Finally we reach the center. There is something in you that is conscious, that is aware. It is not your body, nor is it even your thoughts and feelings, because you can step back inwardly and observe all these things as if from a distance (this is the point of many meditative practices). Here are some names for it: the Atman, the Self, Buddha nature, the kingdom of God, the Tiferet of the Kabbalists, “I am that I am.” It is there, and it can never go away—in fact, it is said, this is the only part of you that is truly immortal. As these examples suggest, this truth is known to practically all religions. Of course it is—because if it is true, it must be universally true, and many people will have discovered it in their own ways. Here is a description from the Hungarian spiritual teacher Georg Kühlewind:
This experience we call the “I-am experience.” It is the universal healing medicine. It is a feeling of identity with an ever-deepening being that wills itself. It provides certainty, creativity, and solidity, and dissolves what comes from egotism. From it, the knowledge arises that nothing can happen to me (the one who is experiencing this): I am safe, completely independent of circumstances, opinions, successes, or failures. I have found my spiritual roots. (Kühlewind, 39; emphasis Kühlewind’s)
There is a point at which one awakens to the true “I” within. But what relation does this transcendent “I” have to others? Many times you hear it said that “we are all one.” What could this possibly mean? In day-to-day life we are most assuredly not one. The advantage of one person is the disadvantage of the other. You get the girl, I don’t; I get the job, you don’t. We are linked only by our mutual interests and advantages. And yet the world’s traditions all teach us to “love thy neighbor as thyself.”
All of this only makes sense if we realize one thing: if you follow the “I” far enough into oneself —past all the levels of personal and collective identification—you reach “a feeling of identity with an ever-deepening being,” as Kühlewind says. This is the “I” that is “we.” At the core, the “I” that is in you is the same “I” that is in me, and indeed in all creation. (This may be one meaning of the Hindu axiom “Atman is Brahman.”) That is, ultimately your self-interest and mine are identical. You are to love your neighbor as yourself because at the core, your neighbor is yourself. In the words of the German mystic Meister Eckhart, “It is when one does not belong anymore to oneself that one is most oneself” (quoted in Aubry, 47).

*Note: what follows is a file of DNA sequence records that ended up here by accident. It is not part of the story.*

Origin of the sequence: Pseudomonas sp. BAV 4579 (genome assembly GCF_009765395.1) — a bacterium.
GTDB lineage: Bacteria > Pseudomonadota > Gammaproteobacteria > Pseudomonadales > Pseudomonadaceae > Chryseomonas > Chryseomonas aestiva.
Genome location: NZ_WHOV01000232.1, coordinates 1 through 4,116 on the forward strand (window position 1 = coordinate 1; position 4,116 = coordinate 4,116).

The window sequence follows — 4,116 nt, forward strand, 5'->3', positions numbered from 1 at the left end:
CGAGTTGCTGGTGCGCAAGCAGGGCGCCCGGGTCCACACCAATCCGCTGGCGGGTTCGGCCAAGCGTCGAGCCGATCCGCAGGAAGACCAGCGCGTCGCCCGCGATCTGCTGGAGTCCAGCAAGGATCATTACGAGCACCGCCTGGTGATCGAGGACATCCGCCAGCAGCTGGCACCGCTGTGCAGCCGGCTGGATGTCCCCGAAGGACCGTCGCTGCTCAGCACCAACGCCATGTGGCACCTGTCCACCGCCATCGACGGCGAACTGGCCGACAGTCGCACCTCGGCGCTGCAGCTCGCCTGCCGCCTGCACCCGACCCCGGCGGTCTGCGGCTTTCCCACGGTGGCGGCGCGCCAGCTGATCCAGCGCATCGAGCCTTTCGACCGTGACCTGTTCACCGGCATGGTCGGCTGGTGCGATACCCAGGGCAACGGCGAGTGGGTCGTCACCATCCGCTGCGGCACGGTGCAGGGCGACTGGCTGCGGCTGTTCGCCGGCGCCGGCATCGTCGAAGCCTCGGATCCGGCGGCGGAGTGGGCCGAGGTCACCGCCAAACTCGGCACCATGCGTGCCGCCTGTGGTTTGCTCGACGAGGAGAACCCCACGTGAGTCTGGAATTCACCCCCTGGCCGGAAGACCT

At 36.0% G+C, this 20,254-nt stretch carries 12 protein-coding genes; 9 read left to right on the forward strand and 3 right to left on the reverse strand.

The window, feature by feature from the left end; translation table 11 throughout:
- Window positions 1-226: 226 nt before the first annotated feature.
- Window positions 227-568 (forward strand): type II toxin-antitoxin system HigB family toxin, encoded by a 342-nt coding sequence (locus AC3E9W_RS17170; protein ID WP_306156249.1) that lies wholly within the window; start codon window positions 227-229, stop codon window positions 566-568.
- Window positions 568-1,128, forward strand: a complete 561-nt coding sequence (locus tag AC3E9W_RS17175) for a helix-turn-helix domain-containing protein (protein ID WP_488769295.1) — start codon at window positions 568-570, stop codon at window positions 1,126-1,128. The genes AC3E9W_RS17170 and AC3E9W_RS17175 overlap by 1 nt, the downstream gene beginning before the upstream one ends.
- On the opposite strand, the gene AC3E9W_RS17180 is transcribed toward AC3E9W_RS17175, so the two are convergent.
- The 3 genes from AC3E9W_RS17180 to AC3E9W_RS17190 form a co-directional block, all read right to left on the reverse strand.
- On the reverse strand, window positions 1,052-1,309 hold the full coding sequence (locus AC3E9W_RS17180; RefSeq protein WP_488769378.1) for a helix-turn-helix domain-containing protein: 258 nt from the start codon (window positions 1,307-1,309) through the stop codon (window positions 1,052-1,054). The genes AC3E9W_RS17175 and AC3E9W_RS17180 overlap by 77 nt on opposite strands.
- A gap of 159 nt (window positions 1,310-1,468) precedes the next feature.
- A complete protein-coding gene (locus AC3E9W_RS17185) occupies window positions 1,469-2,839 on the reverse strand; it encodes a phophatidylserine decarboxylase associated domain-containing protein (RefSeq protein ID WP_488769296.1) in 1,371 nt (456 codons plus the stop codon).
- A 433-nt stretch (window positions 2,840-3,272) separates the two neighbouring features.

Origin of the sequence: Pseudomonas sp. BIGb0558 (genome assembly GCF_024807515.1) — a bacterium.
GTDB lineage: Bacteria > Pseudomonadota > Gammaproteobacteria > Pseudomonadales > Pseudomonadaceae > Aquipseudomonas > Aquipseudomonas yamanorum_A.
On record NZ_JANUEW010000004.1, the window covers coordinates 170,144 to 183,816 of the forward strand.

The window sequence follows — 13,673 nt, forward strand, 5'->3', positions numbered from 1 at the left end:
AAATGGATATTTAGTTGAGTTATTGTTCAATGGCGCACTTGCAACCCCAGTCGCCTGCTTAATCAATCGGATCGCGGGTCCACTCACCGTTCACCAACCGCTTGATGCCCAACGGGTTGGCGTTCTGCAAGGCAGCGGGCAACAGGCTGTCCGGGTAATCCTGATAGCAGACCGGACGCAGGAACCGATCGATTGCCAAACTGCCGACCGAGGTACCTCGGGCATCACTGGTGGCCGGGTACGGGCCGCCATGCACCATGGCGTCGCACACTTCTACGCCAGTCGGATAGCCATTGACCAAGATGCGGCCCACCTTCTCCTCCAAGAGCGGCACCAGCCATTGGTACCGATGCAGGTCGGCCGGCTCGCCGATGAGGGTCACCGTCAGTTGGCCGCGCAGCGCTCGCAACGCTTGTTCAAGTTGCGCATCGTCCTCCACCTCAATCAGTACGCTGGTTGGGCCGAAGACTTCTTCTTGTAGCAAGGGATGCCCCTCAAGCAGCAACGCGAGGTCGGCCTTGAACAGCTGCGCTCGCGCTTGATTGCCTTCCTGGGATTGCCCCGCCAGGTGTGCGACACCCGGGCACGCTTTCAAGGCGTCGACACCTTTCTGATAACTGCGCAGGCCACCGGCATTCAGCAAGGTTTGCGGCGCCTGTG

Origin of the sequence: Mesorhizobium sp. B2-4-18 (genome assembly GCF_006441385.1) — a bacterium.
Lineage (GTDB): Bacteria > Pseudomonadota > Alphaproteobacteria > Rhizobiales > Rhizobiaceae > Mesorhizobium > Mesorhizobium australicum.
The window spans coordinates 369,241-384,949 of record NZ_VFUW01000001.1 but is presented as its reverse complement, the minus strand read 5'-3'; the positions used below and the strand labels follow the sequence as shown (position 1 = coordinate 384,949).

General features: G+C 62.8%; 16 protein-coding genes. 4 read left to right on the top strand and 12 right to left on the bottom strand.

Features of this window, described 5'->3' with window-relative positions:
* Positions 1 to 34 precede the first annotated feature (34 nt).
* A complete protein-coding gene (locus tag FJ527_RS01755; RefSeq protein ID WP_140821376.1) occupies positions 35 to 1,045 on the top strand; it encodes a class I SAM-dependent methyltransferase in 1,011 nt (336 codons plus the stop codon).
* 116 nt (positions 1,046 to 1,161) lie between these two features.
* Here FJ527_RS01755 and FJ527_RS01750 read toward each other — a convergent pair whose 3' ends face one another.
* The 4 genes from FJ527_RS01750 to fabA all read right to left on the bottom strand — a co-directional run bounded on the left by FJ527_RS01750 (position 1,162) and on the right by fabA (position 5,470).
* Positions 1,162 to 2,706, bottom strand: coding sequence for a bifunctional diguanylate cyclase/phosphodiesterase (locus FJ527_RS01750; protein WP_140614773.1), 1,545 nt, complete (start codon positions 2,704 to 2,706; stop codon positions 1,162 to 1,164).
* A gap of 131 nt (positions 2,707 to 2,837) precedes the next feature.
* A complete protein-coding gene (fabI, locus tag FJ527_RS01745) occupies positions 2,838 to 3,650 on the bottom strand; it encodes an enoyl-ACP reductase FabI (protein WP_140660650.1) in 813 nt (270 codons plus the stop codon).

If you understand these facts to some degree, consciously or not, you are healthy. If you don’t, you’re not.
This health expresses itself in such things as love, compassion, and empathy. I would go further. I would say it is the source of all true love, compassion, and empathy. All other forms of human relations are merely transactions.
If I’m right about these things, it explains something else. We now know why—for a normal person at any rate—it feels good to do kind things and to help others. It feels good for the same reason that sex feels good or sleep feels good. These are all the satisfactions of real organic needs.
Now it’s a bit more clear why being a kind person is, in a very deep sense, healthy for you.
If people could function normally in this sense, with a proper orientation toward the larger Self that is the human race and indeed the universe, most of the problems of the present would vanish. They would be seen simply as technical problems. And humanity has gotten very good at solving technical problems. It’s often said that there is enough money, resources, and know-how to end the environmental crisis and provide everyone on earth with a decent standard of living. But the will is not there. The will is not there because not enough people are connected to “the I that is we.”
Anderson, Benedict. Imagined Communities. Rev. ed. London: Verso, 1983.
Aubry, Gwenaëlle. “Plato, Plotinus, and Mysticism.” In Glenn Alexander Magee, ed. The Cambridge Handbook of Western Mysticism and Esotericism. New York: Cambridge University Press, 2016.
Barzini, Luigi. The Italians: A Full-Length Portrait Featuring Their Manners and Morals. New York: Simon & Schuster, 1964.
Bennett, Claire. “Don’t Rush to Nepal to Help. Read This First.” The Guardian, April 27, 2015; http://www.theguardian.com/commentisfree/2015/apr/27/earthquake-nepal-dont-rush-help-volunteers-aid; accessed June 16, 2016.
Dash, Mike. “Blue Versus Green: Rocking the Byzantine Empire,” Smithsonian.com, Mar. 2, 2012; www.smithsonianmag.com/history/blue-versus-green-rocking-the-byzantine-empire-113325928/?no-ist; accessed Nov. 3, 2015.
Kinney, Jay, and Richard Smoley. “The Goal of Oneness: The Gnosis Interview with Refik Algan.” Gnosis 41 (winter 1994), 34–39.
Kühlewind, Georg. The Light of the “I”: Guidelines for Meditation. Great Barrington, Mass.: Lindisfarne, 2008.
Lévi-Strauss, Claude. The Savage Mind. Chicago: University of Chicago Press, 1966.
Moss, Richard. The I That Is We: Awakening to Higher Energies through Unconditional Love. Berkeley, Calif.: Celestial Arts, 1981.
Powell, Arthur E. The Astral Body and Other Astral Phenomena. Wheaton: Theosophical Publishing House, 1996 .
———. The Mental Body. Adyar: Theosophical Publishing House, 2000.
Tristan, Pierre. “Malcolm X in Mecca,” About.com, Dec. 26, 2015; http://middleeast.about.com/od/religionsectarianism/a/me080220b.htm; accessed June 14, 2016.
Richard Smoley’s latest book, How God Became God: What Scholars Are Really Saying about God and the Bible, was reviewed in Quest, summer 2016.